Amateur singing benefits speech perception in aging under certain conditions of practice: behavioural and neurobiological mechanisms.

TitleAmateur singing benefits speech perception in aging under certain conditions of practice: behavioural and neurobiological mechanisms.
Publication TypeJournal Article
Year of Publication2022
AuteursPerron, M, Vaillancourt, J, Tremblay, P
JournalBrain Struct Funct
Volume227
Issue3
Pagination943-962
Date Published2022 Apr
ISSN1863-2661
KeywordsMusic, Noise, Singing, Speech, Speech Perception
Abstract

Limited evidence has shown that practising musical activities in aging, such as choral singing, could lessen age-related speech perception in noise (SPiN) difficulties. However, the robustness and underlying mechanism of action of this phenomenon remain unclear. In this study, we used surface-based morphometry combined with a moderated mediation analytic approach to examine whether singing-related plasticity in auditory and dorsal speech stream regions is associated with better SPiN capabilities. 36 choral singers and 36 non-singers aged 20-87 years underwent cognitive, auditory, and SPiN assessments. Our results provide important new insights into experience-dependent plasticity by revealing that, under certain conditions of practice, amateur choral singing is associated with age-dependent structural plasticity within auditory and dorsal speech regions, which is associated with better SPiN performance in aging. Specifically, the conditions of practice that were associated with benefits on SPiN included frequent weekly practice at home, several hours of weekly group singing practice, singing in multiple languages, and having received formal singing training. These results suggest that amateur choral singing is associated with improved SPiN through a dual mechanism involving auditory processing and auditory-motor integration and may be dose dependent, with more intense singing associated with greater benefit. Our results, thus, reveal that the relationship between singing practice and SPiN is complex, and underscore the importance of considering singing practice behaviours in understanding the effects of musical activities on the brain-behaviour relationship.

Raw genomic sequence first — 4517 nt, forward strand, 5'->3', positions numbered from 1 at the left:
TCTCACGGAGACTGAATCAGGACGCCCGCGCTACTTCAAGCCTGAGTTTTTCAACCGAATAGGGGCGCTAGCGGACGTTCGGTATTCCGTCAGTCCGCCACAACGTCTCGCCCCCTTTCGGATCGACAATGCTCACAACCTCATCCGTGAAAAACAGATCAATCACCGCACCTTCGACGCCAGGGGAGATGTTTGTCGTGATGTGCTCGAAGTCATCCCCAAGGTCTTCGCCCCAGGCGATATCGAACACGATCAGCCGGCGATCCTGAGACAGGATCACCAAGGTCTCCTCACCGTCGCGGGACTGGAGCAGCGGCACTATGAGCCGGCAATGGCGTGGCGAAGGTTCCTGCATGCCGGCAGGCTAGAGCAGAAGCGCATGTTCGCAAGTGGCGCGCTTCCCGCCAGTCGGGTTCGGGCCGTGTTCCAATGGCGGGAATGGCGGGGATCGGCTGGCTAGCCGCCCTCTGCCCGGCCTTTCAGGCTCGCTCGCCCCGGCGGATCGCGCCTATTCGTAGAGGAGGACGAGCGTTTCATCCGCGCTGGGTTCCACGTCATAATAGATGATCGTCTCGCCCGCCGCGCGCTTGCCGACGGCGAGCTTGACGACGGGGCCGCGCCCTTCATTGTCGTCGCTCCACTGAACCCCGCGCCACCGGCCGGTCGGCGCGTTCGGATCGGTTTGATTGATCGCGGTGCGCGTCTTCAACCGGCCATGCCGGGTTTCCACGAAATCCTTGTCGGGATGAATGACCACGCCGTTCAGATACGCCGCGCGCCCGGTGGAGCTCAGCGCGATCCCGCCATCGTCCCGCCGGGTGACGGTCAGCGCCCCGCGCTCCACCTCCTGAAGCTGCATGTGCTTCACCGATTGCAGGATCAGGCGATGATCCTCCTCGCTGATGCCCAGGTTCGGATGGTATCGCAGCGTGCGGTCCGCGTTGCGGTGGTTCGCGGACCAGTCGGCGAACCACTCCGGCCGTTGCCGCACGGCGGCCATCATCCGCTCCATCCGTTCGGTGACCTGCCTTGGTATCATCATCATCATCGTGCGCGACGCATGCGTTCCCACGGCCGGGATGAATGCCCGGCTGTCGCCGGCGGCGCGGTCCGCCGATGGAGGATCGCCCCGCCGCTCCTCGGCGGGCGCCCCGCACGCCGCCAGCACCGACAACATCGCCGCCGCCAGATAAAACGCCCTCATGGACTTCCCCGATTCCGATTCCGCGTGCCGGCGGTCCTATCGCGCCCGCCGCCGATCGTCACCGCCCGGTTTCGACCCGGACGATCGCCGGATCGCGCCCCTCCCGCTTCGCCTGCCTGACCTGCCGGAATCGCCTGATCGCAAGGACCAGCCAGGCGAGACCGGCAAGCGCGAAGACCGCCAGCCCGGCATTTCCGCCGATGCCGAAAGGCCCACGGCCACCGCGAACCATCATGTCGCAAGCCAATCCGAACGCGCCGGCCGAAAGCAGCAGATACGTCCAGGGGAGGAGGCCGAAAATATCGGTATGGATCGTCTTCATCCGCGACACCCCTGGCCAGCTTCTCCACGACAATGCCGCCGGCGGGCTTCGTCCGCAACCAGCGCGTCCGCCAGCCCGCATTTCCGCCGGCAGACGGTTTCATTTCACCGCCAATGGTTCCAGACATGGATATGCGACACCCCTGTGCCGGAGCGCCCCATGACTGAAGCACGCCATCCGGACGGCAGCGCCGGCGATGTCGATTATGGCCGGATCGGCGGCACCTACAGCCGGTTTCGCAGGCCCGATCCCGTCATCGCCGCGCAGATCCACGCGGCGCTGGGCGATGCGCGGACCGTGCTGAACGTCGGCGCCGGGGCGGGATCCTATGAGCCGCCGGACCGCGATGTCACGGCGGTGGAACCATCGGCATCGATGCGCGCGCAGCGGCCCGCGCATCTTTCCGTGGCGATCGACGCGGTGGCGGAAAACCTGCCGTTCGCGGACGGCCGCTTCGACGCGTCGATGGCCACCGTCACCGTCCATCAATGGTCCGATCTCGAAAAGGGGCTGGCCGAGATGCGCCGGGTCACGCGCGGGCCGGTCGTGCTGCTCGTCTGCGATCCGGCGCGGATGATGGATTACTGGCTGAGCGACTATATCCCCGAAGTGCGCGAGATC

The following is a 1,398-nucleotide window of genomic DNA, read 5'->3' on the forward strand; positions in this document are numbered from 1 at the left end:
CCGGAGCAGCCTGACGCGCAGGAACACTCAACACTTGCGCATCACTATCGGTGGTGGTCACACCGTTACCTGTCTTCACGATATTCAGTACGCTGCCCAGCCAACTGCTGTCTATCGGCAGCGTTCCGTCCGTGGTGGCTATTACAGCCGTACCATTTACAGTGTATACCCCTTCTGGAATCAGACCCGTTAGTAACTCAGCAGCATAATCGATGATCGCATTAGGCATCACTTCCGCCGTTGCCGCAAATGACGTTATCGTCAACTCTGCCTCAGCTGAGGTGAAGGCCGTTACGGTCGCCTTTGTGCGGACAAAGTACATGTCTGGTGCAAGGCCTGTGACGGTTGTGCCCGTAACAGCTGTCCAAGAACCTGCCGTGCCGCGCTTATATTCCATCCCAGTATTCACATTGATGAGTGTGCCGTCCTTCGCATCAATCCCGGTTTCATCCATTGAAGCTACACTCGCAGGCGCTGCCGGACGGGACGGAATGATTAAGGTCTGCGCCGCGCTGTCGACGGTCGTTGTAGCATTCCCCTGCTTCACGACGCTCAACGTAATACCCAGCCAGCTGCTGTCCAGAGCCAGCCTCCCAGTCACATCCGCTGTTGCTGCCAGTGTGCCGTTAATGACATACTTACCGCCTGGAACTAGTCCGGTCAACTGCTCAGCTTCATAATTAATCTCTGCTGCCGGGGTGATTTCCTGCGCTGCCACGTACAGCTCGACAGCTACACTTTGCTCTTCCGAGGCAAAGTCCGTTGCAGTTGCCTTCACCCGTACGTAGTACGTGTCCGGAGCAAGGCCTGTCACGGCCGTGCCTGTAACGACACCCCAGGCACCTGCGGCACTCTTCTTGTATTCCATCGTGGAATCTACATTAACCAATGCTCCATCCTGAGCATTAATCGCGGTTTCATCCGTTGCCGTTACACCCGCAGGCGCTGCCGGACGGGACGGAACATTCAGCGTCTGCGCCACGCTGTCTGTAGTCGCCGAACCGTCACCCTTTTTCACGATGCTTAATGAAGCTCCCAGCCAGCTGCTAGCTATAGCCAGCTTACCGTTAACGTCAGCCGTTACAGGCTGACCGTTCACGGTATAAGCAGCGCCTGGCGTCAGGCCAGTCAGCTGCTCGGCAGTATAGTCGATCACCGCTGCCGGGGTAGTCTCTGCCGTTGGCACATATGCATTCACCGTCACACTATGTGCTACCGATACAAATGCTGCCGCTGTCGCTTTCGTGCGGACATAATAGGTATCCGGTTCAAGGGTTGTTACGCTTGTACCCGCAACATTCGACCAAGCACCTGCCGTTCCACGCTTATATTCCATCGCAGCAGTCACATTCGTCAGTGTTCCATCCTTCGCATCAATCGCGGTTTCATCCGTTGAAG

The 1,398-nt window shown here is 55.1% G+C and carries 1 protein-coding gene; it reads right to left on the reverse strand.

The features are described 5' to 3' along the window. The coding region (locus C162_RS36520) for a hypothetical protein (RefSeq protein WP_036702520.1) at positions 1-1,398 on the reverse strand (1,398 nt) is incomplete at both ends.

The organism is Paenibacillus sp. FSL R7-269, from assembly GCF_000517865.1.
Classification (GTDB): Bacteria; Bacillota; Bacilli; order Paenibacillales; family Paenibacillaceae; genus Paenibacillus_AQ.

DOI10.1007/s00429-021-02433-2
Alternate JournalBrain Struct Funct
PubMed ID35013775
Grant ListRGPIN-2019-06534 / / Natural Sciences and Engineering Research Council of Canada /
2016RFA-27 / / Drummond Foundation /
35016 / / Fonds de Recherche du Québec - Santé /